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      channelizer: org.apache.tinkerpop.gremlin.server.channel.HttpChannelizer
      

    3. Update the graphs section to point to your new properties file so the JanusGraph Server can find and connect to your JanusGraph instance:

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      graphs: { graph:
          conf/gremlin-server/http-janusgraph-hbase-server.properties}
      

  5. Start the JanusGraph Server, specifying the yaml file you just configured:

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    bin/gremlin-server.sh ./conf/gremlin-server/http-gremlin-server.yaml
    

  6. The JanusGraph Server should now be running in HTTP mode and available for testing. curl can be used to verify the server is working:

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    curl -XPOST -Hcontent-type:application/json -d *{"gremlin":"g.V().count()"}* [IP for JanusGraph server host](http://):8182 
    

JanusGraph Server as Both a WebSocket and HTTP Endpoint

As of JanusGraph 0.2.0, you can configure your gremlin-server.yaml to accept both WebSocket and HTTP connections over the same port. This can be achieved by changing the channelizer in any of the previous examples as follows.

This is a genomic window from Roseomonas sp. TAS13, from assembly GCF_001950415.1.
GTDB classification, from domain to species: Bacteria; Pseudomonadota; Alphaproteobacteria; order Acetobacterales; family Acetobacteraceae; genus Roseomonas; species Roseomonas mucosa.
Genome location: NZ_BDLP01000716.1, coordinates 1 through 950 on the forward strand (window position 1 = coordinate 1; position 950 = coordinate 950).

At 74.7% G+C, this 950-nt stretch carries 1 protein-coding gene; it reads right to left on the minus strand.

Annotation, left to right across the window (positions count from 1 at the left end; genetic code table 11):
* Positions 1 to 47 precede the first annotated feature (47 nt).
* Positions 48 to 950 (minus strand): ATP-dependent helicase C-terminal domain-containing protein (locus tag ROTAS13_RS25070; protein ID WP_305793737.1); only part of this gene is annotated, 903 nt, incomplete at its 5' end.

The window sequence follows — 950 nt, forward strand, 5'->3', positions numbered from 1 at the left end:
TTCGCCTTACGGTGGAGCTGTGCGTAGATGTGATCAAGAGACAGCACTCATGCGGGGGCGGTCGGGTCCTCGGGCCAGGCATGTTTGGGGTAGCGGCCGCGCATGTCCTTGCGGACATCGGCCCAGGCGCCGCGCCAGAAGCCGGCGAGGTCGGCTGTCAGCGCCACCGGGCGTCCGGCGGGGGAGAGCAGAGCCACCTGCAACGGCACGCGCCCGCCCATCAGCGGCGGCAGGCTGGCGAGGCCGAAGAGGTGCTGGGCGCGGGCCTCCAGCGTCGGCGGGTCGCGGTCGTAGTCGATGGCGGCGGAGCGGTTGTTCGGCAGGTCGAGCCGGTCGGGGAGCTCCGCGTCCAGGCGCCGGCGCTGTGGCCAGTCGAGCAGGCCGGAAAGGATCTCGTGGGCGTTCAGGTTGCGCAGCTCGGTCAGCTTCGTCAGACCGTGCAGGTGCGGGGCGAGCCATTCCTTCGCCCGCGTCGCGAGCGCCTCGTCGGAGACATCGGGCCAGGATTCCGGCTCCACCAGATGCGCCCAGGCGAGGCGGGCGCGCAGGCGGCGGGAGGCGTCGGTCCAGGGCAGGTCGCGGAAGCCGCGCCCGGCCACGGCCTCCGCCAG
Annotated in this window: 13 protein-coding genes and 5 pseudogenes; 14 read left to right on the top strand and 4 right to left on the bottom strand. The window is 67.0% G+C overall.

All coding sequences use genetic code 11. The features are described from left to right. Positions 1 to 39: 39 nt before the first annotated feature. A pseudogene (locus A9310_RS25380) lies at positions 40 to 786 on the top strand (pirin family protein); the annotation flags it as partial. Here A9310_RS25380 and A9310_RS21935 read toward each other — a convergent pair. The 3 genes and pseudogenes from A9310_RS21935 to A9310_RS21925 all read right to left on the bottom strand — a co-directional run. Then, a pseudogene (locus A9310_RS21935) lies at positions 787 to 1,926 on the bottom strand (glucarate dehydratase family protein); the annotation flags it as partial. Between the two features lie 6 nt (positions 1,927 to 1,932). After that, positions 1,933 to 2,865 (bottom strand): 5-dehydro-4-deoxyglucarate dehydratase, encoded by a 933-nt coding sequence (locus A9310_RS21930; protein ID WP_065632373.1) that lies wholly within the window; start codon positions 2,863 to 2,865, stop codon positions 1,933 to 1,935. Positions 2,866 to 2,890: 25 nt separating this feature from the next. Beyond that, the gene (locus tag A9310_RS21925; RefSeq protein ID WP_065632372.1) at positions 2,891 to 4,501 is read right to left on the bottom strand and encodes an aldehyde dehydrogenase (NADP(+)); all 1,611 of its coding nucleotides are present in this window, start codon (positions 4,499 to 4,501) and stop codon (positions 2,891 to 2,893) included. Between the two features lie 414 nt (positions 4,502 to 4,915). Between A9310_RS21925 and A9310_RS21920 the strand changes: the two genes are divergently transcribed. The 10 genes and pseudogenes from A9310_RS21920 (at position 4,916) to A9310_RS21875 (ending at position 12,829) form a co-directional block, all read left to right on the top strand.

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channelizer: org.apache.tinkerpop.gremlin.server.channel.WsAndHttpChannelizer

Advanced JanusGraph Server Configurations

Authentication over HTTP

Important

In the following example, credentialsDb should be different from the graph(s) you are using. It should be configured with the correct backend and a different keyspace, table, or storage directory as appropriate for the configured backend. This graph will be used for storing usernames and passwords.

HTTP Basic authentication

To enable Basic authentication in JanusGraph Server include the following configuration in your gremlin-server.yaml.

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 authentication: {
   authenticator: org.janusgraph.graphdb.tinkerpop.gremlin.server.auth.JanusGraphSimpleAuthenticator,
   authenticationHandler: org.apache.tinkerpop.gremlin.server.handler.HttpBasicAuthenticationHandler,
   config: {
     defaultUsername: user,
     defaultPassword: password,
     credentialsDb: conf/janusgraph-credentials-server.properties
    }
 }

Verify that basic authentication is configured correctly. For example

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curl -v -XPOST http://localhost:8182 -d '{"gremlin": "g.V().count()"}'